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Home arrow Market Research Findings arrow Automotive arrow Honda ranks top in UK for Corporate Social Responsibility
Honda ranks top in UK for Corporate Social Responsibility PDF Print E-mail
Written by TNS   
27 Apr 2006

Honda ranks top in UK for Corporate Social Responsibility in first global automotive survey

TNS study reveals consumers in emerging markets rate automotive companies higher on CSR than consumers in the West

London, UK: April 25, 2006 Honda has been ranked top automotive company in the UK for its corporate social responsibility, in a new study conducted by TNS Automotive – the world’s leading automotive research company.

Top also in the US and Indonesia, Honda ranks alongside BMW in Spain and Italy, Toyota in Japan, Korea, and Thailand and Volvo Trucks in Sweden and Netherlands in the 2006 Global Corporate Social Responsibility (CSR) study of over 16,000 people across 16 countries.  Other global market leaders were Shell in China, Michelin in France, Porsche in Germany, Bharat Petroleum in India, Nissan in Mexico, and Petronas in Malaysia.

The study was carried out to understand the general public’s perception of automotive companies in regards to compliance and contribution towards corporate, social, environmental and philanthropic activities.  Consumers were asked to rate companies from the passenger car, commercial vehicle, motorcycle, tyre, and oil sectors, and results reveal that consumers in emerging markets such as Thailand, India and China rate automotive companies higher in regards to corporate social responsibility than mature markets of the West. 

Moreover, the public in these countries expect automotive corporations to take an active role in the economic and social development of their country, by generating jobs and improving quality of life.

With regard to broader purchase patterns, the results also highlight a big disparity in general attitudes towards CSR between emerging and mature markets – with eighty-five percent of consumers in Indonesia having bought a product or service specifically because it was produced in a responsible way, compared with just 54 per cent of consumers in the UK.

Chris Bonsi, regional director TNS Automotive explains:

“Thailand, India, and China have recorded phenomenal industry growth in the automotive sector and consumers in these markets see automotive companies playing an integral role in the economic and social development of their country. Conversely, the governments of some emerging markets do not fully recognise the contribution of the automotive sector in generating jobs for their country – in some cases, levying high taxes on the automotive sector because the end-products are seen to be luxury items that only a few can afford, without considering the jobs the sector creates for everyday people manufacturing, distributing, and servicing these products.”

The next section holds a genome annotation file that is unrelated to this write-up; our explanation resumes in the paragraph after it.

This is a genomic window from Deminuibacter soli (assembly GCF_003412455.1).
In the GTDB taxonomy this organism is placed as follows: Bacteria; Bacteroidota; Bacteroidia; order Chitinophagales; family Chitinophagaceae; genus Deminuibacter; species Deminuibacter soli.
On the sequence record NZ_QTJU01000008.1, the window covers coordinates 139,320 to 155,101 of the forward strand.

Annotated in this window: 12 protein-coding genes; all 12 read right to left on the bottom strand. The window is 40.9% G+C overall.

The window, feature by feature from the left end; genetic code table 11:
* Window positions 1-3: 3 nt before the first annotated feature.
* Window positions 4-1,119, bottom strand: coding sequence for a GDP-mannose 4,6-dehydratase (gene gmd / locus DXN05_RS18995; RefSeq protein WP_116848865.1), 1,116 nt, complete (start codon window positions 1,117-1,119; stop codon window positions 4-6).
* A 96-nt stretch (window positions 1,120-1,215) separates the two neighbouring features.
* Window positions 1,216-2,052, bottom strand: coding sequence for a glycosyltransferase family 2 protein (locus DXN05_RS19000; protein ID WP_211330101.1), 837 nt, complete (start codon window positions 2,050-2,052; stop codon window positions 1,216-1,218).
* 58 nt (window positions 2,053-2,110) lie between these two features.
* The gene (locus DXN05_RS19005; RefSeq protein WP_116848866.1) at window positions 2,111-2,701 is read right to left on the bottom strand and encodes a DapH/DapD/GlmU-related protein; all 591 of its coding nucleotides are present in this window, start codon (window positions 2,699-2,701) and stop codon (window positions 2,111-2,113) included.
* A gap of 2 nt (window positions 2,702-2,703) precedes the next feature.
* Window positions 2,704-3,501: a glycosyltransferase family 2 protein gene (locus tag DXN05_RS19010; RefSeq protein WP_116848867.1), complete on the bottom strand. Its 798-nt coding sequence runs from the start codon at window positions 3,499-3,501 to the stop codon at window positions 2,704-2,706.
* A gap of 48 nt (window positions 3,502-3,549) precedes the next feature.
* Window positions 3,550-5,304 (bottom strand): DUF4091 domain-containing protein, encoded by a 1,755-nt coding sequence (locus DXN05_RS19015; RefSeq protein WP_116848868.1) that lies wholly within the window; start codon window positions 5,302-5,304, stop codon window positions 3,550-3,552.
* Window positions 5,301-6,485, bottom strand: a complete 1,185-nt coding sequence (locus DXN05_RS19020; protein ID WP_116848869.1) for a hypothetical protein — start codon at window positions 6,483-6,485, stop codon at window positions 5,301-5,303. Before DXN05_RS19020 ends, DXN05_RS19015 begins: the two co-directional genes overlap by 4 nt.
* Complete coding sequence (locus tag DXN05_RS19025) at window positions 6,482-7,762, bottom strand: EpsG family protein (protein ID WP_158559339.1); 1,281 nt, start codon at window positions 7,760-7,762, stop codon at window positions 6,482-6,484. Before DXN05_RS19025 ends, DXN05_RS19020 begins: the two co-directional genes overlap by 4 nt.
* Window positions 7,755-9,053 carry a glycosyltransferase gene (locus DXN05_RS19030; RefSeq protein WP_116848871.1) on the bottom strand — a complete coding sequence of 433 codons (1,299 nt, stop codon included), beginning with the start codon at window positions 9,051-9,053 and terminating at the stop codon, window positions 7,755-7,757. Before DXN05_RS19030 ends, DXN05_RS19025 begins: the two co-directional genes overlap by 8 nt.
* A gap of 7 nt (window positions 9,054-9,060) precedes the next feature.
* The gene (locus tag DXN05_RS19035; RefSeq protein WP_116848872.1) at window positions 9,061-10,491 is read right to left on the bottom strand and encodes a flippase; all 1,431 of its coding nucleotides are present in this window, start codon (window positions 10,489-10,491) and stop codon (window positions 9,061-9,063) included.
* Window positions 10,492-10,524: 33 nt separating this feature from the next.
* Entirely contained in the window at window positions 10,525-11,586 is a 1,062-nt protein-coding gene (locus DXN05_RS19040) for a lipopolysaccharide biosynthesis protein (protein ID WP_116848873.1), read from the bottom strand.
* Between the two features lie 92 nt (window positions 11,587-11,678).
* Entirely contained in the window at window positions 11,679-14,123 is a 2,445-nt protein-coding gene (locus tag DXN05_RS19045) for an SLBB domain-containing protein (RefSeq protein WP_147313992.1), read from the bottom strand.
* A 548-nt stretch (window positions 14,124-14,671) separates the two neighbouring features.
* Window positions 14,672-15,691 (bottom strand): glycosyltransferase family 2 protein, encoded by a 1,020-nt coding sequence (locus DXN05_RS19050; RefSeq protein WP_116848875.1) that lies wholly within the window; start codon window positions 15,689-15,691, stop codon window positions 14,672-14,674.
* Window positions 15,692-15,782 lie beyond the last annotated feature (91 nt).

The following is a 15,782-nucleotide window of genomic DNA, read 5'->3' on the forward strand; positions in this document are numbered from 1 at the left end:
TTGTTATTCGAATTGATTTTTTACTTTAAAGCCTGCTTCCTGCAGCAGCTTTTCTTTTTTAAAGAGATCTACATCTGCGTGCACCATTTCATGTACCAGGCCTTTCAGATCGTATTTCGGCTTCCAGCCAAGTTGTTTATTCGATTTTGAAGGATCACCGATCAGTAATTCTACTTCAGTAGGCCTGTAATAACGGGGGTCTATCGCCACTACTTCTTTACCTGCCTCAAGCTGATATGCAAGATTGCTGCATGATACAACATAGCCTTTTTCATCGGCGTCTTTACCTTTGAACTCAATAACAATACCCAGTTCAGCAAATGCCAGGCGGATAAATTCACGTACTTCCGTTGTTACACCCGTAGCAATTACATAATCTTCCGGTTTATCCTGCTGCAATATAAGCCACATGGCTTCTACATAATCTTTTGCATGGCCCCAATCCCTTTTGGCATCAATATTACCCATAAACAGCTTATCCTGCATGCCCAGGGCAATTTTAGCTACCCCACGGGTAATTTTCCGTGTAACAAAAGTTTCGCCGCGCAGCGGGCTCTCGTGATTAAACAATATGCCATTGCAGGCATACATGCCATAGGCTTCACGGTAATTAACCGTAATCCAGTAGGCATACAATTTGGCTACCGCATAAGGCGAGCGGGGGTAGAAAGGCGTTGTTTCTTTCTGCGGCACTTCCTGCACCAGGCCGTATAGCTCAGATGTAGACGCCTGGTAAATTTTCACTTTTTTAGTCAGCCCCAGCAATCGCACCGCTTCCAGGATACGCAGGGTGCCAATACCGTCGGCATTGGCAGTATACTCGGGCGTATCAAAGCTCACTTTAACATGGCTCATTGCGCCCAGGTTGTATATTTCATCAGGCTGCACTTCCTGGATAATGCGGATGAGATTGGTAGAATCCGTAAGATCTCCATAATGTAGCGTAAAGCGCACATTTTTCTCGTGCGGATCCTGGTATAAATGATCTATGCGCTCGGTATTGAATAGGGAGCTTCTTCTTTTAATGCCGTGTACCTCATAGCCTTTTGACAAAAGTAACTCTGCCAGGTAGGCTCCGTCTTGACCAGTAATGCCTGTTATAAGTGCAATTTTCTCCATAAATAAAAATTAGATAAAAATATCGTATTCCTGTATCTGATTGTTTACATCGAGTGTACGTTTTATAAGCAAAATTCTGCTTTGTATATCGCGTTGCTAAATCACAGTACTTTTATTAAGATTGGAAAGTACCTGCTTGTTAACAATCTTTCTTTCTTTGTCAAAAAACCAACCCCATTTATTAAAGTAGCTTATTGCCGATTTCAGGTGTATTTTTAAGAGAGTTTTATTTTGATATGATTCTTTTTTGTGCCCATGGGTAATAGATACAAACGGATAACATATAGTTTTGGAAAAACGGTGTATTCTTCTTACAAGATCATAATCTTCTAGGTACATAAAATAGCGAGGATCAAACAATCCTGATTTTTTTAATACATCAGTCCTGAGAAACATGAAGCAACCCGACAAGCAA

Bonsi adds, “By contrast, our study reveals that consumers in more mature markets rate the automotive sector poorly in terms of job generation and environmental impact.  In these markets, companies need to focus hard on improving their reputation for corporate social responsibility.”

Rémy Pothet, Global Director TNS Automotive, comments:

“Large corporations are increasingly aware that their social responsibility directly affects their image and brand equity – and consequently, their business success.  As a result, many are investing heavily in CSR initiatives – particularly in those markets where they are focusing on expansion.  The results of our study highlight the public’s growing interest in the field of CSR, and makes a direct link between this and their purchasing behaviour – so supporting the case for investment in CSR.  By repeating the study annually, automotive companies can glean vital insight into how their target consumers are viewing their CSR practices, and therefore how these practices are influencing their business success.”

Bonsi concludes, “The general public is a very important stakeholder for the automotive industry as a corporation’s reputation is often judged in the court of public opinion. Corporations that fail to engage society often suffer serious consequences when there is a crisis. However, corporations that develop strong public goodwill can use this as ‘social insurance’ to tide them over during difficult periods. The CSR champions identified by this study are already seeing the value in their investment; now other companies, need to take notice.”

Last Updated ( 27 Apr 2006 )
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